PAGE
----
April 23, 2013

Labour and people's unity can defeat austerity

May Day 2013 message from the Communist Party of Canada

     On May Day, the International Workers' Day, the Communist Party of Canada extends warmest solidarity to all those in struggle against capitalist austerity and war.

     The systemic crisis of capitalism in Canada and internationally continues to deepen, reflected in ever‑widening social disparity, intensified economic and social attacks against the people, fresh assaults on labour and democratic rights, the further degradation of the national and global environment, and increasing militarism, aggression and war.

     The austerity policies pursued by ruling circles in the leading imperialist states, including Canada, to resuscitate economic activity and profits on the backs of the working class and working people in general, have failed miserably. The economies of the U.S., Europe and Japan ‑ the "tripod" epicentre of this global crisis ‑ remain stagnant or in decline. The crisis and the intense, all‑sided offensive launched by the ruling class are exacting a heavy economic, social, cultural physical, psychological and environmental cost on all humanity.

     The main target of this anti‑social offensive of capital is the working class, especially its organised section, the trade union movement. It is also falls heavily on women, youth and students, indigenous peoples, immigrants and migrants, pensioners and the elderly, peasants and small farmers, the extreme poor and marginalized sections of the people, and on all those reliant on the social functions and services of capitalist states ‑ benefits won through many decades of hard struggle.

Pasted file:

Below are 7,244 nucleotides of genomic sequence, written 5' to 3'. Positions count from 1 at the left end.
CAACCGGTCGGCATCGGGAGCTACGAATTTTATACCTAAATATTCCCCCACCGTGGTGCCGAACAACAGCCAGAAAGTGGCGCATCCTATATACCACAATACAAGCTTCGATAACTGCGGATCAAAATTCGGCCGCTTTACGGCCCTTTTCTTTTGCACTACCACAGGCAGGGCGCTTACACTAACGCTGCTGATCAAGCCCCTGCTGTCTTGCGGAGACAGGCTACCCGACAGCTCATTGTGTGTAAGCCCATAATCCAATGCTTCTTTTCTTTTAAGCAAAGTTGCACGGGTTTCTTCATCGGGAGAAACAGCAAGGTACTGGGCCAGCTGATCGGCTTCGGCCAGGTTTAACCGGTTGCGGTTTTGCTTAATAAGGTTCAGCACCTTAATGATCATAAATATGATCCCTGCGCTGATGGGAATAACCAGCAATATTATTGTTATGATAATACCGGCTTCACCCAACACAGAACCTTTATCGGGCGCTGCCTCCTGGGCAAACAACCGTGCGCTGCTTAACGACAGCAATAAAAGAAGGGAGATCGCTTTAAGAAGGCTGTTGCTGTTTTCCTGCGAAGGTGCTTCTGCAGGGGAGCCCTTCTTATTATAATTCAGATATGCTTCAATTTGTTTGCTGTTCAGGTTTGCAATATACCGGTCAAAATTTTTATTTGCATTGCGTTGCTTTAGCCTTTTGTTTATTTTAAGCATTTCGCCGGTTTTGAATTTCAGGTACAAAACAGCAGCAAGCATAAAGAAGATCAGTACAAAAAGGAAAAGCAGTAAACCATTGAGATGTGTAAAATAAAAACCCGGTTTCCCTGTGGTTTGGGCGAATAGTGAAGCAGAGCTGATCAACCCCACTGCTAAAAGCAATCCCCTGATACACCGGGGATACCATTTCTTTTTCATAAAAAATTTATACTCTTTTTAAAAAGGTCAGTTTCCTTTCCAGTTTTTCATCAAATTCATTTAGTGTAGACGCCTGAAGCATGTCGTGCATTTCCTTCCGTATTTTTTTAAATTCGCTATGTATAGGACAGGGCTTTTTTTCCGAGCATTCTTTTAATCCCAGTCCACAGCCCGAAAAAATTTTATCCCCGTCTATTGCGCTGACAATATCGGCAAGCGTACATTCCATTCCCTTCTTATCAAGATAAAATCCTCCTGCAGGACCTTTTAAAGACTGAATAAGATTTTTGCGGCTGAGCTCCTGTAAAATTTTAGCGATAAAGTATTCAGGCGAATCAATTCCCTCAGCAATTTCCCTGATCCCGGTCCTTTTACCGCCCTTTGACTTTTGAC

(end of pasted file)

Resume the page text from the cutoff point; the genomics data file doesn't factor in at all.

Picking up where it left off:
This capitalist offensive is creating an atmosphere of insecurity and desperation among wide sections of the working class and the people, but it is also giving rise to increased resistance.      Labour and mass democratic struggles across Europe have been marked by countless general strikes, mass demonstrations and factory occupations. Millions have come out into the streets of Greece, Spain, Portugal, France, Britain, Italy, Cyprus and elsewhere to demand jobs, decent wages and pensions, to defend labour rights, to insist on the restoration of health, education and other public services, and to denounce the austerity policies dictated by the EU at the behest of European bankers and monopolists.

     The counter‑offensive of labour and people's movements is also growing across Canada. The historic Québec student strike and social struggle which took place in 2012, and the Canada‑wide "Idle No More" protests of Aboriginal peoples and their supporters are particularly significant. These and many other mobilizations in defence of labour, social and equality rights, and the environment, signal a qualitative change in the mood of the working class and its allies to fight back against the austerity agenda of capital and its governments.